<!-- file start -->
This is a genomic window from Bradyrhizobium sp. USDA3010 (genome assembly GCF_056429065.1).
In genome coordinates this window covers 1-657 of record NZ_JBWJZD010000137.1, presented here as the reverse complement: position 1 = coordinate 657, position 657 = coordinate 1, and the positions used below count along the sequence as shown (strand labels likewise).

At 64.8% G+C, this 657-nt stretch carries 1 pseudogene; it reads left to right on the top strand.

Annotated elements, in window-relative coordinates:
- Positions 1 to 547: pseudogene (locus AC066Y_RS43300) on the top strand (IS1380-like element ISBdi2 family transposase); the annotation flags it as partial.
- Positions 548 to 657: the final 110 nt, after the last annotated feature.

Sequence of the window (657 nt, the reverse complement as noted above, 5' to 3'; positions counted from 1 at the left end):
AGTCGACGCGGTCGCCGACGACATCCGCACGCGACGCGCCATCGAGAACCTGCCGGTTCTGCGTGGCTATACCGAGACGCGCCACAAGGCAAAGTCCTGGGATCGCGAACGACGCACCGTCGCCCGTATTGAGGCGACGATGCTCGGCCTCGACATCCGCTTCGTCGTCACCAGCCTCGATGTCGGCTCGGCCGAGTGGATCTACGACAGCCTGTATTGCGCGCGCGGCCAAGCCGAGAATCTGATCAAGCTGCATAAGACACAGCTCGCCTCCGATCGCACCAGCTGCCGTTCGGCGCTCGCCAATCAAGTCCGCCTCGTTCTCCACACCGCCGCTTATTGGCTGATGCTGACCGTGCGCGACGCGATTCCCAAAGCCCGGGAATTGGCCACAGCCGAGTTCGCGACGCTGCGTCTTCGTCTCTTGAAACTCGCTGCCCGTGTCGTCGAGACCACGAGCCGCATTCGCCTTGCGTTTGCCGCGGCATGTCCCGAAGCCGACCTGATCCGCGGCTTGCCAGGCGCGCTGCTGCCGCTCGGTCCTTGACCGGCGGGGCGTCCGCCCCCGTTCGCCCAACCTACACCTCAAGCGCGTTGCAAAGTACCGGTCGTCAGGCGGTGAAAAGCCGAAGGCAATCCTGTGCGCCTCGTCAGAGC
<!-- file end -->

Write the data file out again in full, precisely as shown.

This is a genomic window from Bradyrhizobium sp. USDA3010 (genome assembly GCF_056429065.1).
In genome coordinates this window covers 1-657 of record NZ_JBWJZD010000137.1, presented here as the reverse complement: position 1 = coordinate 657, position 657 = coordinate 1, and the positions used below count along the sequence as shown (strand labels likewise).

At 64.8% G+C, this 657-nt stretch carries 1 pseudogene; it reads left to right on the top strand.

Annotated elements, in window-relative coordinates:
- Positions 1 to 547: pseudogene (locus AC066Y_RS43300) on the top strand (IS1380-like element ISBdi2 family transposase); the annotation flags it as partial.
- Positions 548 to 657: the final 110 nt, after the last annotated feature.

Sequence of the window (657 nt, the reverse complement as noted above, 5' to 3'; positions counted from 1 at the left end):
AGTCGACGCGGTCGCCGACGACATCCGCACGCGACGCGCCATCGAGAACCTGCCGGTTCTGCGTGGCTATACCGAGACGCGCCACAAGGCAAAGTCCTGGGATCGCGAACGACGCACCGTCGCCCGTATTGAGGCGACGATGCTCGGCCTCGACATCCGCTTCGTCGTCACCAGCCTCGATGTCGGCTCGGCCGAGTGGATCTACGACAGCCTGTATTGCGCGCGCGGCCAAGCCGAGAATCTGATCAAGCTGCATAAGACACAGCTCGCCTCCGATCGCACCAGCTGCCGTTCGGCGCTCGCCAATCAAGTCCGCCTCGTTCTCCACACCGCCGCTTATTGGCTGATGCTGACCGTGCGCGACGCGATTCCCAAAGCCCGGGAATTGGCCACAGCCGAGTTCGCGACGCTGCGTCTTCGTCTCTTGAAACTCGCTGCCCGTGTCGTCGAGACCACGAGCCGCATTCGCCTTGCGTTTGCCGCGGCATGTCCCGAAGCCGACCTGATCCGCGGCTTGCCAGGCGCGCTGCTGCCGCTCGGTCCTTGACCGGCGGGGCGTCCGCCCCCGTTCGCCCAACCTACACCTCAAGCGCGTTGCAAAGTACCGGTCGTCAGGCGGTGAAAAGCCGAAGGCAATCCTGTGCGCCTCGTCAGAGC